Republicans and Democrats are starting to agree on the Confederate flag. It's about time.

Hey, look! Congress did something kind of bipartisan for a change.

Photo by Mandel Ngan/Getty Images.


Perhaps even more surprisingly, Congress did something positive.

Under a newly passed amendment to a larger bill, the Confederate flag will no longer be welcome at many veterans' cemeteries.

A Confederate veterans' cemetery. If the law takes effect, the ban would only apply to cemeteries administered by the V.A. Photo by John Moore/Getty Images.

The outcome of the vote was reported by The Associated Press:

"The House voted Thursday to ban the display of the Confederate flag on flagpoles at Veterans Administration cemeteries.

The 265-159 vote would block descendants and others seeking to commemorate veterans of the Confederate States of America from flying the Confederate Battle Flag over mass graves, even on days that flag displays are permitted."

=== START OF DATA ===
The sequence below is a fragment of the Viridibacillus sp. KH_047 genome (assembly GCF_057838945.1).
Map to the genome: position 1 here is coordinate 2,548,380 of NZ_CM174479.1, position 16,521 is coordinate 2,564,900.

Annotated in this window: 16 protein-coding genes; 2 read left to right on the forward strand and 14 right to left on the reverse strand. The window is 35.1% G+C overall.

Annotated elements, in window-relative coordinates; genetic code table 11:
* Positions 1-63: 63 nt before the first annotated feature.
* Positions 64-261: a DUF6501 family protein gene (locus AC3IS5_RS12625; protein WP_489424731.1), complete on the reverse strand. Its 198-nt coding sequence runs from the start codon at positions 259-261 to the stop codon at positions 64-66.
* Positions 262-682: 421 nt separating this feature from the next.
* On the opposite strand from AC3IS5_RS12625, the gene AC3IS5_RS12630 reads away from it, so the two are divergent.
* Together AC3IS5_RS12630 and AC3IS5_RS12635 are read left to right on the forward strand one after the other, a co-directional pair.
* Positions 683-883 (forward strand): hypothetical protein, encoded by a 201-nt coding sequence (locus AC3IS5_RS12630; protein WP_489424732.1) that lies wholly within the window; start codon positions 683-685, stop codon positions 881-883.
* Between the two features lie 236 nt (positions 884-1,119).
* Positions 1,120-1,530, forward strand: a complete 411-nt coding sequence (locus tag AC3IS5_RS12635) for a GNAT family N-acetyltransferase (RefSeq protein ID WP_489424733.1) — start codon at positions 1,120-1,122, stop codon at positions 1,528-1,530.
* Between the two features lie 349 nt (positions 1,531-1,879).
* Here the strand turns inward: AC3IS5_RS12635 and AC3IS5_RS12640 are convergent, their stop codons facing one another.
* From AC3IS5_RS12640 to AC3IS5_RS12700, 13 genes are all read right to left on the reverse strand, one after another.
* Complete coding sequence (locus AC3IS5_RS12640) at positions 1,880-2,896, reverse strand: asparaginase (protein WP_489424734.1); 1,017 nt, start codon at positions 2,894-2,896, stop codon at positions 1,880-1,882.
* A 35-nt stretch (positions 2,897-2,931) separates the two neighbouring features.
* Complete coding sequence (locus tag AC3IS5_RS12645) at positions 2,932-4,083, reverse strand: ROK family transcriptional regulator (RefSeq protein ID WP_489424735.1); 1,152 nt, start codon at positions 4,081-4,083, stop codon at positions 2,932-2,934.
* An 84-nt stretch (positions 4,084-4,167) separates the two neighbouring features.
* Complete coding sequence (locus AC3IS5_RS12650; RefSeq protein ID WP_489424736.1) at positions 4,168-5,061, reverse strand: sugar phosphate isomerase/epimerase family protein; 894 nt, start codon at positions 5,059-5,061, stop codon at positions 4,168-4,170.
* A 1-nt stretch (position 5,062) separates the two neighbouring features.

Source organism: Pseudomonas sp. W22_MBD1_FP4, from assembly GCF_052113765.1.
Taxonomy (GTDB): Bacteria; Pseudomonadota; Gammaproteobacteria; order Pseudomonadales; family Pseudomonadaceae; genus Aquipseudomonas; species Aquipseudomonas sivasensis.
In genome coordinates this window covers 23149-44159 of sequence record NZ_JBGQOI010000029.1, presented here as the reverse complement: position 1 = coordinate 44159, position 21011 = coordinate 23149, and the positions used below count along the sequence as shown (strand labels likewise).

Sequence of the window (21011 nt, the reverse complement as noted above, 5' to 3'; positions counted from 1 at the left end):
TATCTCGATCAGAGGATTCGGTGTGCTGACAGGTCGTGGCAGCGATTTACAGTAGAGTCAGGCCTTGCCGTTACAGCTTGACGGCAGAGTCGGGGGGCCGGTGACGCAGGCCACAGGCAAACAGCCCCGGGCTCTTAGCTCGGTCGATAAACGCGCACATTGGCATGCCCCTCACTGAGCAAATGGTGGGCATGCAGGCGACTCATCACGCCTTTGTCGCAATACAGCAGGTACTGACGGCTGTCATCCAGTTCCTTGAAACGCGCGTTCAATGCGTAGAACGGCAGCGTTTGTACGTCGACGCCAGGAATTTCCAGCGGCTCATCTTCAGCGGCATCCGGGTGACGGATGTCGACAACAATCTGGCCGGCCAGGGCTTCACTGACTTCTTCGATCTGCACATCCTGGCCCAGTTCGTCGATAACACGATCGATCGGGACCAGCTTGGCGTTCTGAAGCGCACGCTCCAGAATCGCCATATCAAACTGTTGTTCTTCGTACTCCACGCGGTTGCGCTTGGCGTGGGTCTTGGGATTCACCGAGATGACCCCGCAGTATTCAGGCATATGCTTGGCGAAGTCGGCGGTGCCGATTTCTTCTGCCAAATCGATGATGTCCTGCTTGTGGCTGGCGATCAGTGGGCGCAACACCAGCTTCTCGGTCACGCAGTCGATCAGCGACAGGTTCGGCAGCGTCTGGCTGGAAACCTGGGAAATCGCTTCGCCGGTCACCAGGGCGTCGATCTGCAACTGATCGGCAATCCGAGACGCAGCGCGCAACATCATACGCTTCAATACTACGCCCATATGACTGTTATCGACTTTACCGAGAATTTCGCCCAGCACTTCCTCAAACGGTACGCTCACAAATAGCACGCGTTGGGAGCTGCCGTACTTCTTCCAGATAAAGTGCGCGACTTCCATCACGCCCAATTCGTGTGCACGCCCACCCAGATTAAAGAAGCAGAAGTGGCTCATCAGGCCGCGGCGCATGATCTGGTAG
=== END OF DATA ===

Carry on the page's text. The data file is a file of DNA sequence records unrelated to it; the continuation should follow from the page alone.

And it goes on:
This kind of vote might not have been possible just a few years ago.

For decades, the Confederate flag, a symbol of slavery and Jim Crow, flew on public property all over the South.

As late as 2000, the flag was still flying over the South Carolina state capitol. A highly contentious debate that year ended with the flag's removal from the building itself, but lawmakers — in an attempt to accommodate (mostly) white Southerners who claimed the flag was simply a marker of their regional identity and heritage — allowed it to remain on public grounds near the statehouse.